Police have used riot gear for the first time since the miners’ strike began three months ago.
Forming the biggest picket of the strike so far, at least 5,000 miners gathered outside Orgreave coking plant near Sheffield.
The intimidation and the brutality that has been displayed are something reminiscent of a Latin American state
Arthur Scargill, NUM leader
They were met by police from ten counties. Altogether, 41 police officers and 28 strikers were injured.
Arthur Scargill, leader of the National Union of Miners, had called on miners to picket the plant to try and stop British Steel’s coke convoys.
He stood among his men as hundreds of police formed lines around the miners to try to stop them getting to the coke lorries.
Trouble broke out when pickets spotted the first convoy at about 0900 BST. They surged forward and there were running battles with police on horseback.
Smoke bombs, bricks, stones and ball-bearings were thrown and fencing torn up. Ambulance men wearing protective headgear led casualties away to safety.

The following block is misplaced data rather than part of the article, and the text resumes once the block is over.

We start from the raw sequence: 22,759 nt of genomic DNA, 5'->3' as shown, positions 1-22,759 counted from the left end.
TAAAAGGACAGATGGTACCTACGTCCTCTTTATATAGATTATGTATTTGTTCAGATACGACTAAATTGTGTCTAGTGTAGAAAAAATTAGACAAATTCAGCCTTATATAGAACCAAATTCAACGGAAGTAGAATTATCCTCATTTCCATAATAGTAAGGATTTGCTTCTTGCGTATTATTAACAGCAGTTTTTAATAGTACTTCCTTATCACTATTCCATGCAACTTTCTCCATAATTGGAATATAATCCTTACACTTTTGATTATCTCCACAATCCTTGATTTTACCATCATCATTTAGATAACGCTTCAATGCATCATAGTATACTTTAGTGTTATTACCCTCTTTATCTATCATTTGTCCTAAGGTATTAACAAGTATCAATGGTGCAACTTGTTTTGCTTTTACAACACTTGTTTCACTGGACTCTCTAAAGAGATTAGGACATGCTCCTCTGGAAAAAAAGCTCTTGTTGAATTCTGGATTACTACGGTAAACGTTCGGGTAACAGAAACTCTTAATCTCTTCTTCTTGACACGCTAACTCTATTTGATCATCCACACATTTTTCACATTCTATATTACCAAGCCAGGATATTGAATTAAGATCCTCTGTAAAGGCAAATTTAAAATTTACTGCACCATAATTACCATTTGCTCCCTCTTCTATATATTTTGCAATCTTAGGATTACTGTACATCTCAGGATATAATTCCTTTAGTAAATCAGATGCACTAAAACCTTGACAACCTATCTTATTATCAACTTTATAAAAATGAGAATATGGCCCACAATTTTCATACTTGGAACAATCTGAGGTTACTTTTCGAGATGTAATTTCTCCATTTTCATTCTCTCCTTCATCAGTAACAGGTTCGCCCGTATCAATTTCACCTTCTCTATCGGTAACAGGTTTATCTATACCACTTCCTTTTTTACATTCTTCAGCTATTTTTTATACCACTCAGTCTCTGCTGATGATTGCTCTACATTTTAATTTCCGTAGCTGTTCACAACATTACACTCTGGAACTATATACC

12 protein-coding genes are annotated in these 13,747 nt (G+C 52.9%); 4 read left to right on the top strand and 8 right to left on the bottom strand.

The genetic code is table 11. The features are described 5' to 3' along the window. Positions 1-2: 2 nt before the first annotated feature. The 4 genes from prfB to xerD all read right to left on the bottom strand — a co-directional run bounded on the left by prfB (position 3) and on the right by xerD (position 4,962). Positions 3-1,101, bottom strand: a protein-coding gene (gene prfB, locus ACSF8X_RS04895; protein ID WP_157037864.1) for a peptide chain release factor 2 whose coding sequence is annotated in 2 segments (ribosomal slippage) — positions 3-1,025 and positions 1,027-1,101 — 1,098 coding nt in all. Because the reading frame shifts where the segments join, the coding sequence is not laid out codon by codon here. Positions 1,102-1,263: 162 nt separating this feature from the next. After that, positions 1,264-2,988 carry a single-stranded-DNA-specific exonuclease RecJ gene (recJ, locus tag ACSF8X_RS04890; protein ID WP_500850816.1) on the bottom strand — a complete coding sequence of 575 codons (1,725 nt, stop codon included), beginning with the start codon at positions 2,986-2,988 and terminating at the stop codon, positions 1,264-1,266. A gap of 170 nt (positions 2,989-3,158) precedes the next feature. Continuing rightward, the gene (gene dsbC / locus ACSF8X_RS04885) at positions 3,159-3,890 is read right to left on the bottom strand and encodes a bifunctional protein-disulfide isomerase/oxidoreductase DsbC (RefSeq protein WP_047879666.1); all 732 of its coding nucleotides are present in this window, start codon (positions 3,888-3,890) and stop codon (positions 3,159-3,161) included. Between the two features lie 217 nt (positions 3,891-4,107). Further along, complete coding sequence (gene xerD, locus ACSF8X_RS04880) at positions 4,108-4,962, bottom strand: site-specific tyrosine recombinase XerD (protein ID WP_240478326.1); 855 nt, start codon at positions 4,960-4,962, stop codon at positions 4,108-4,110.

Both sides pinned the blame on each other.
“We’ve had riot shields, we’ve had riot gear, we’ve had police on horseback charging into our people, we’ve had people hit with truncheons and people kicked to the ground.” said Mr Scargill.
“The intimidation and the brutality that has been displayed are something reminiscent of a Latin American state.”
South Yorkshire Chief Constable Peter Wright said officers had to wear protective helmets and use shields to allow the gates of the factory to remain open.
Mr Scargill is hoping to repeat the success of 12 years ago, when his pickets stopped coke deliveries at Saltley gasworks in Birmingham in his struggle to improve the lot of British miners.
But this time he seems to have failed – the 34 lorry drivers today managed to make two journeys unhindered and say they are determined to continue the coke runs.